The inside was much like spaghetti squash. As I scooped out the seeds and continued to hollow out the pumpkin it began coming off in strings. This is how it falls apart as you cut your pumpkin wedge on the plate, in strings almost like noodles.
Like the recipe suggests, I pre-made the stuffing but kept the toasted pecans separate and waited to add them right before I stuffed the pumpkin. I love crunch so I didn’t want them to get too mushy. I also combined all of the ingredients for the rub a few days ahead so the oil was very well infused with the garlic, thyme and sage. It was soooo fragrant and delicious! The bigger chunks of herbs wouldn’t stick to the sides of the pumpkin so make sure that they are evenly distributed along the bottom. This is another good reason to pre-make your rub, so the oil will carry the flavor to all parts of the pumpkin.
I was pleasantly surprised to find that the stuffing was a perfect fit! On goes the lid and into the oven. The pumpkin made sure I didn’t forget about it by making little popping and hissing noises. Do not be alarmed, this turned out to be okay, our pumpkin browned a little but did not explode.
The pumpkin was in the oven for two hours so Joren made sure I didn’t go hungry. Here he is making guacamole which we ate along-side some tasty roasted red salsa made by our friend Johnny. Thinking that I would probably need some meat to sustain me through the cooking time I tried my hand at homemade paté. I combined a Martha Stewart recipe with one from foodandwine.com. After the paté was in few small dishes, covered in wax paper and in the fridge Joren and I plopped on the couch with our chips, dips and wine to watch a movie (53 more minutes on the pumpkin!)
Finally the two hours passed. Be careful now. The pumpkin is hot and heavy. The recipe didn’t give guidance on how to cut and serve so I decided to cut like a pie or pizza, in wedges. I just plopped it onto the plate with the skin. The pumpkin turned out so tender I think it would be dangerous to try and peel it before serving. I loved the way it looked, smelled and tasted. Great colors with the wild rice, beans, spinach, pecans and of course the pumpkin and it smelled just like the holidays. The herbs used in this dish are the same as a traditional stuffing. It was so good and hearty that we forgot about the paté in the fridge. Oh well, I didn’t have a yummy French baguette to toast anyway. Mañana mañana.
Who would have thought a beet sandwich would be good?! Well me I guess 🙂 This is what I made for dinner last night. I must say, Joren was skeptical but it was delicious. Try it out, it is a healthful version of your typical grilled cheese. I even think kids will love it. The roasted beet becomes sweet. The warning is referring to a possible side effect the next day…. You can message me if you want details 🙂
Phase two is complete! I graduated from the UNL dietetic internship on Friday, woohoo! Phase threee: I will be taking the R.D. exam in one month and hopefully be a registered dietitian before this year is over. I have learned so much these last eight months. I feel like I’ve been given so many great experiences and I’m excited to see where I end up. When I went into the internship I was set on a career in clinical dietetics. I was 100% sure I would work in an acute-care hospital. Now, my eyes have been opened to the many areas that a dietitian can make a difference. I will be looking for opportunities in all fields to find my calling.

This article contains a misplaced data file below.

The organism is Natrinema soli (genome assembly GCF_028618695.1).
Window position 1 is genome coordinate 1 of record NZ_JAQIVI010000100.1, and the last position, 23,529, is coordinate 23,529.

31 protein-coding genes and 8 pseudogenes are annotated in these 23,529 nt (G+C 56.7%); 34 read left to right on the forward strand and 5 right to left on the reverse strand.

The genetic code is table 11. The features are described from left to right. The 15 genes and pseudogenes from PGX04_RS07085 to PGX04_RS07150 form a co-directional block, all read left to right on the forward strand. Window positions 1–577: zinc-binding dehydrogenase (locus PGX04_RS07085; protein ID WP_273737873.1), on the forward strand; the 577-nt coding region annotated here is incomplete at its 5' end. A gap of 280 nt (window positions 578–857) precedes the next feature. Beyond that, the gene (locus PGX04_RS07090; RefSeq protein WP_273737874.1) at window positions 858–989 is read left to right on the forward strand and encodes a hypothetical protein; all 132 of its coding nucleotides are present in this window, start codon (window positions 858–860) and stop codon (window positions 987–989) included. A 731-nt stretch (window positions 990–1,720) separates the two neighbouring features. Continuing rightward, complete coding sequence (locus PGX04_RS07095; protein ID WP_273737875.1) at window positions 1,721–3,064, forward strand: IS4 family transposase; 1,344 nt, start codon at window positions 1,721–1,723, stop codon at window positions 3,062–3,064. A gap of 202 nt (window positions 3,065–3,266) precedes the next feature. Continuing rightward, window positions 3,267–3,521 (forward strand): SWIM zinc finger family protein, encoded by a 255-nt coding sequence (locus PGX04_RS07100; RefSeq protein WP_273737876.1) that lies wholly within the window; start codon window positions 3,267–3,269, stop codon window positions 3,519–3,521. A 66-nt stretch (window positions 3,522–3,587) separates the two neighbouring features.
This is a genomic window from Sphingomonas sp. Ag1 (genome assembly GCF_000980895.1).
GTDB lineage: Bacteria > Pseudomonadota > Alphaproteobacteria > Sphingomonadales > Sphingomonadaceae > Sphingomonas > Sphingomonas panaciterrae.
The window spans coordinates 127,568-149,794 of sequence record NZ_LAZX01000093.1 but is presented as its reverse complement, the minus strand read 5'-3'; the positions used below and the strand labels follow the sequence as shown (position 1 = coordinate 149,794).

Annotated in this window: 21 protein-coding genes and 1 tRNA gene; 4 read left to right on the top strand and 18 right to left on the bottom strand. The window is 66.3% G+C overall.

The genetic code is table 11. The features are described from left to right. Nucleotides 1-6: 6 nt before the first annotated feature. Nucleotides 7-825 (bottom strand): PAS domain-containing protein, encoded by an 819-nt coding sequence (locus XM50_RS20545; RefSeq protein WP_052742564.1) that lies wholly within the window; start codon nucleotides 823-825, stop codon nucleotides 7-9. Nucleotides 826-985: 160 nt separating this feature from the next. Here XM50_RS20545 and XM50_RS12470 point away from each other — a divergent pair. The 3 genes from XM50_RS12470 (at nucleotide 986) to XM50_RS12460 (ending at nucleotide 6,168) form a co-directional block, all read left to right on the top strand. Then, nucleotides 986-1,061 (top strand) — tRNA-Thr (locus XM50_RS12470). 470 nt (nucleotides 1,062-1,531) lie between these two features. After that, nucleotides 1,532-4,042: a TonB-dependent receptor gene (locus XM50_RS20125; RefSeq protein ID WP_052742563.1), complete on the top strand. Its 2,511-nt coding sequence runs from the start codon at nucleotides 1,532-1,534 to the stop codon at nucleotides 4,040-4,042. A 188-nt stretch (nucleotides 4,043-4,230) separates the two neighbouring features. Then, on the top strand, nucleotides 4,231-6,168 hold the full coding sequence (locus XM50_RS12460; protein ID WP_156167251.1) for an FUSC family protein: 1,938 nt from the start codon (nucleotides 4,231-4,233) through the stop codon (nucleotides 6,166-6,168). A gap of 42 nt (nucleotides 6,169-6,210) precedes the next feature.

I have experience in eating disorders, long term elderly care, community based programs like WIC and health department wellness campaigns, laboratory nutrition research, acute hospital care, food service management in large facilities, after-school nutrition programming… Wow!
I won’t be looking for jobs just yet, there is a phase four. I have two more semesters of graduate school to receive my masters in Community Nutrition and Health Promotion with a graduate minor in BioChemistry. I was awarded a research assistantship where I will be working under a brilliant professor, Dr. Tim Carr, with a project to be determined (Tuesday)!!
Before all that begins I get to spend a week with family and friends in California. I need some relaxation! I hope to jog in the Cali sun each day and hang at a coffee shop for an hour of studying. If you want to join me for some exercise or studious-ness over some caffeine please call/txt me! 562-506-6396 I want to catch up with as many of you as I can while I am in town, I wish it weren’t so difficult. To make it a little easier, we are having a gathering at my childhood home 🙂 Saturday, August 17th starting at 1pm. Please, please, please stop by!!
One last thing…. Erin, Cameron and I would love to have Joren celebrating with us that weekend. Times are tough without an income so we can’t afford another plane ticket. I hate to ask one person to carry the financial burden so I had an idea. I created an online fundraiser page so everyone could come together and bring Joren to California with his family and friends. If we’ll see you that weekend and you can spare $5 or $10 I know you will get your money’s worth in great company, food and drink. I can’t wait to surprise my wonderful husband with this gift from everyone, I know he’ll be so touched.
Ok I am not really lazy. My brain is working hard. It’s just all the sitting I’ve been doing! I have spent the last two days reading multiple chapters trying to learn Statistics, gather research for my major case study, and critique some atherosclerosis research. As I start to sound as if I am complaining…. I am not!
i know there will come a day when I long for the joys of being a student. Everyday I do something different. Everyday I learn something new. Everyday I am challenged. Although I hope to be able to say the same thing when I have entered the work-force I know it will not be the same. So I will happily sip my coffee and be occasionally distracted by the action at my local cafe. Life is good.